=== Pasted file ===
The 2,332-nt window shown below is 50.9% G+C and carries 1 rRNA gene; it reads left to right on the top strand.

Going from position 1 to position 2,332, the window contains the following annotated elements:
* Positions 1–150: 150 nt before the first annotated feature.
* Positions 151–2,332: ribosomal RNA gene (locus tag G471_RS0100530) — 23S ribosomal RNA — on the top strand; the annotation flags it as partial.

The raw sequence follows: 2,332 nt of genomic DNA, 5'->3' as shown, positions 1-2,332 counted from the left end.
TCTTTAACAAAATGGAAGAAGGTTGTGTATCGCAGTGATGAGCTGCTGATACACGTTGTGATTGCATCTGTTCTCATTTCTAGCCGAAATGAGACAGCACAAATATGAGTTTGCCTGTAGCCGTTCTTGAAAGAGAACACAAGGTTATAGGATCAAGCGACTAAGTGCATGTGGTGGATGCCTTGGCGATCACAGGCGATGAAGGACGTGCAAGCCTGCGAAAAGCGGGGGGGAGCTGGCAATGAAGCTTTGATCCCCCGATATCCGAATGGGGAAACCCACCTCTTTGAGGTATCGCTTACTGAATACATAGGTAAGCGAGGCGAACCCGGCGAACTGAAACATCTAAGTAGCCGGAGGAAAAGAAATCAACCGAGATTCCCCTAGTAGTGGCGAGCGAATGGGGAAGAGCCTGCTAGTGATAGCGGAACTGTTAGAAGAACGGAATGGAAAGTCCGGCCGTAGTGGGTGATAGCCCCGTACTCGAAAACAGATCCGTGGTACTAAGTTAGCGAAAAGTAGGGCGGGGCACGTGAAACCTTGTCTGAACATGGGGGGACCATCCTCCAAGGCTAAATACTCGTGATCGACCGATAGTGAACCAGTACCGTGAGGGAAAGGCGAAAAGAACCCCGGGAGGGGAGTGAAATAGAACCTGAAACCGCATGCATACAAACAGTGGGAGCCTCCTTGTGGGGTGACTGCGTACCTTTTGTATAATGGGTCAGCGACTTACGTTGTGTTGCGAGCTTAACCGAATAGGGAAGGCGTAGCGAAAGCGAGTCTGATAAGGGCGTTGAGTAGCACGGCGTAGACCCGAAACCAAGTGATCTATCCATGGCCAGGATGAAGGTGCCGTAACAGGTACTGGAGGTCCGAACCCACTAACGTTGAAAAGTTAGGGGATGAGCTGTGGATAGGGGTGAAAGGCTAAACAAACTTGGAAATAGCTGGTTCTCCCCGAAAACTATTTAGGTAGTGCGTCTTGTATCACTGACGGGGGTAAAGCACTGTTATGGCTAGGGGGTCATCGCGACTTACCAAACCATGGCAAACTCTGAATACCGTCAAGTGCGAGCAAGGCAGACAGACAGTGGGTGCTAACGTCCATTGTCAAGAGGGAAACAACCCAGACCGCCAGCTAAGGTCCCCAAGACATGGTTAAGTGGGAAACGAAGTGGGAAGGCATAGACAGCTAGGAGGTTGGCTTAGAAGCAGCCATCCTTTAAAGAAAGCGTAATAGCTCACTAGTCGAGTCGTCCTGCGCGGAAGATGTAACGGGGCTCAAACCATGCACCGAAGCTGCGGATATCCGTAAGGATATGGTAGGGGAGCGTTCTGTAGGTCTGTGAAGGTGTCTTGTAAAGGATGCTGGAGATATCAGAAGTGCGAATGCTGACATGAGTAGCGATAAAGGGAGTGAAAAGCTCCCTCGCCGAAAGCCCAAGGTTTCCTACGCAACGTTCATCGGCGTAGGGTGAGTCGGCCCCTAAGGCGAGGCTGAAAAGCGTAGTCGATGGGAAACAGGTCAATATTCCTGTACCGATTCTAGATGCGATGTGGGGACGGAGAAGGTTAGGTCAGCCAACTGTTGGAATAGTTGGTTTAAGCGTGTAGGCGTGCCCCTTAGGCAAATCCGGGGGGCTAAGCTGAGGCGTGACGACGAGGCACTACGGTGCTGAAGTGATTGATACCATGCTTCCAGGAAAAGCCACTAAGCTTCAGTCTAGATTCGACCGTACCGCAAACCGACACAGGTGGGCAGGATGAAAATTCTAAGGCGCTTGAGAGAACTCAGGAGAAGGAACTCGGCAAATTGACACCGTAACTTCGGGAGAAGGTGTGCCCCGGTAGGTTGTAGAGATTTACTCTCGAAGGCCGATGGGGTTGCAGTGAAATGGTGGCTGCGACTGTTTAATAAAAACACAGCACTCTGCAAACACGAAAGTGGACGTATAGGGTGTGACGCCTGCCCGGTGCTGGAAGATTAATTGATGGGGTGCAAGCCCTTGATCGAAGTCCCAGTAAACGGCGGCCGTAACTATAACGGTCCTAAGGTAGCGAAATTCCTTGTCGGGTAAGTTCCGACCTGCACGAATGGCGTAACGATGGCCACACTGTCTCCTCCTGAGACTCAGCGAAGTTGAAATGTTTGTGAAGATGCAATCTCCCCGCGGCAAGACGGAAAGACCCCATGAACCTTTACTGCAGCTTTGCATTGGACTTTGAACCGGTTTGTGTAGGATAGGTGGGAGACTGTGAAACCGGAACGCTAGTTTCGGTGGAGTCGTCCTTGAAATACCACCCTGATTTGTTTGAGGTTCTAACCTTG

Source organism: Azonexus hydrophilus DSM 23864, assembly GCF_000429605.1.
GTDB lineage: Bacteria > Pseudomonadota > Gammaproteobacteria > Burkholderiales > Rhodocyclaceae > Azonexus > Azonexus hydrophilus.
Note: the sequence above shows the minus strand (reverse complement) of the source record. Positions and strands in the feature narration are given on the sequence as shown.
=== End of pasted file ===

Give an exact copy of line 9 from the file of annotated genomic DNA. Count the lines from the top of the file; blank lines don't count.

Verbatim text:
Note: the sequence above shows the minus strand (reverse complement) of the source record. Positions and strands in the feature narration are given on the sequence as shown.